We’ve all been feeling the heat a bit up here in “Friend” country.
This photo above was taken last week at our nearest beach, Tentsmuir. It’s normally a dog-walking/ kit-surfing kind of beach. But last Saturday, for one fabulous day, it was all swimsuits and beach balls.
For some of us, it’s a welcome blast of summer, while for others…it’s hard work! I like it when there’s not much to do, but I do find working in it tricky.
I used to prefer rainy days when I was a child. I was happiest indoors with a book or my toys, whereas good weather always came with the obligation to “go outside and enjoy it”. Harumph.
The first year we moved into our new house was a hot one. Temperatures soared to 30 deg. C. and our poor black cat had to find shade anywhere he could. Even the tar in the road started to bubble up!
Periods of real heat are getting increasingly common, but not to the point where you can predict a British summer will be as baking as this one. This kind of heat reminds me of foreign holidays. Editor Angela recently mentioned those hols when you get off the plane and the warm air just hits you. I think most of us in the U.K. have had a little taste of that over recent weeks.
My father was quite a big fan of going to the U.S. for holidays, as he spent a lot of time working there. So we went there as a family quite a few times.
He always remarked upon the statistic of how few Americans have passports.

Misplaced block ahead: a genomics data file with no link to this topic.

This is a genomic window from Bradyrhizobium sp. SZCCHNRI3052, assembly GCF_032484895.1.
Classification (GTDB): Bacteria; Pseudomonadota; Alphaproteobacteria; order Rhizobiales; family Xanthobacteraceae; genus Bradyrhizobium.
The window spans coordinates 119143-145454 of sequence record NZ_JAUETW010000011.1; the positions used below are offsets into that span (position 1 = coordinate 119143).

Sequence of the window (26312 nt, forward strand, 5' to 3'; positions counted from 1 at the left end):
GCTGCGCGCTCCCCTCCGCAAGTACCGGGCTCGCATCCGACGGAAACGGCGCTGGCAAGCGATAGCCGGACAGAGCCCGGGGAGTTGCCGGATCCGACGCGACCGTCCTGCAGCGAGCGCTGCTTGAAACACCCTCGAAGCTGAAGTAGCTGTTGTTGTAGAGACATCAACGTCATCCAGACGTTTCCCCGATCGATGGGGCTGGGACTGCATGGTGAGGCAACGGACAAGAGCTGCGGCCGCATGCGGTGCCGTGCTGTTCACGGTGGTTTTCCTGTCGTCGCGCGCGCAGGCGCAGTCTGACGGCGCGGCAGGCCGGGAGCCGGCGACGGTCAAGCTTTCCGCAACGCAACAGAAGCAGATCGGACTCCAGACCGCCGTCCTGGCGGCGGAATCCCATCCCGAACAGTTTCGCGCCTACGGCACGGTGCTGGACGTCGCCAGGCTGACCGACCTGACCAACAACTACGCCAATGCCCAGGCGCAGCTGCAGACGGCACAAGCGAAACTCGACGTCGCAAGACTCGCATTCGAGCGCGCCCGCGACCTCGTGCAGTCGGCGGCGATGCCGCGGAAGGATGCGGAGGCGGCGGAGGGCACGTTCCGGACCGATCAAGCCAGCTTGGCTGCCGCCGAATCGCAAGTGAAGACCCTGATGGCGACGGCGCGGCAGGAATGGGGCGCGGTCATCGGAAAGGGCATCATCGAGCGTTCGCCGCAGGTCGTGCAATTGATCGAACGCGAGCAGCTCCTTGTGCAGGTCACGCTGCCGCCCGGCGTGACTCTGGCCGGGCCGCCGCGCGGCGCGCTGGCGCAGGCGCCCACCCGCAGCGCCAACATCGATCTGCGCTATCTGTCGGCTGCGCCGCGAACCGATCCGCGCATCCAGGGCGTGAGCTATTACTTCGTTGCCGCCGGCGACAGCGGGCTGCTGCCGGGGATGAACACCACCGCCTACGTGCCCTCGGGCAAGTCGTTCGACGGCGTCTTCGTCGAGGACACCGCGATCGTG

Though the numbers have gone up in recent years, still only a third of Americans have current passports. The reasons are probably varied. Certainly one of them is that the U.S. has everything you could want in a holiday, geographically.
From the Alaskan mountain wilderness, to the beachy islands of the Florida Keys, it’s all there.
I remember the hire cars we used to get in the 1980s. They all had leather seats. After a day out in the sun, getting into them in shorts meant a scalding burn on the back of your legs. Ouch.
It was 44 deg. C. once when we were passing through Dallas, and I’d never felt anything like it. I start wilting at about half that temperature. Crazy to think that’s still nearly ten degrees below the recent temperatures in Death Valley. And that the Pacific North West has been experiencing similar heat
In The Med
My wife and I went to Corsica back in 2016 and again found this kind of hairdryer heat. We once had the most explosive thunderstorm after a particularly muggy day. What a gorgeous island it was.
This last weekend, I honestly felt like we were back there again. Though we weren’t brave enough to get in the water at Tentsmuir!
There were cows on the beach in northern half of the island, and the mountain roads were precipitous. I remember find out afterwards that Corsica had one of the worst road safety records in Europe! Sometimes it’s best to be uninformed…
The Shape Of Things To Come
You can’t help but worry a bit, though. It’s lovely to have the weather here, but what of all the flooding in China and Europe, and the wildfires in the States? And those hailstones in Leicestershire?
The weather is changing, and let’s hope we can still do something about it. I, for one, will be keeping a close eye on our “Think Green, Be Green” page and see what little changes I can make to help. We’re also trialling an app in our company that assesses our environmental impact. Both as individuals and as a business.
Most of us do what we can when we can, but we’re clearly at a point where we need to step it all up a notch.
As well as our “Think Green…” page, it’s certainly something we’re covering more in the mag. From Polly Pullar writing about the importance of looking after our wildlife to interviews with people seeing the change in the natural world first hand, it’s something we’re keen to keep a focus on in the magazine.
Make sure you don’t miss out on our features by getting it delivered to your door with one of our subscriptions.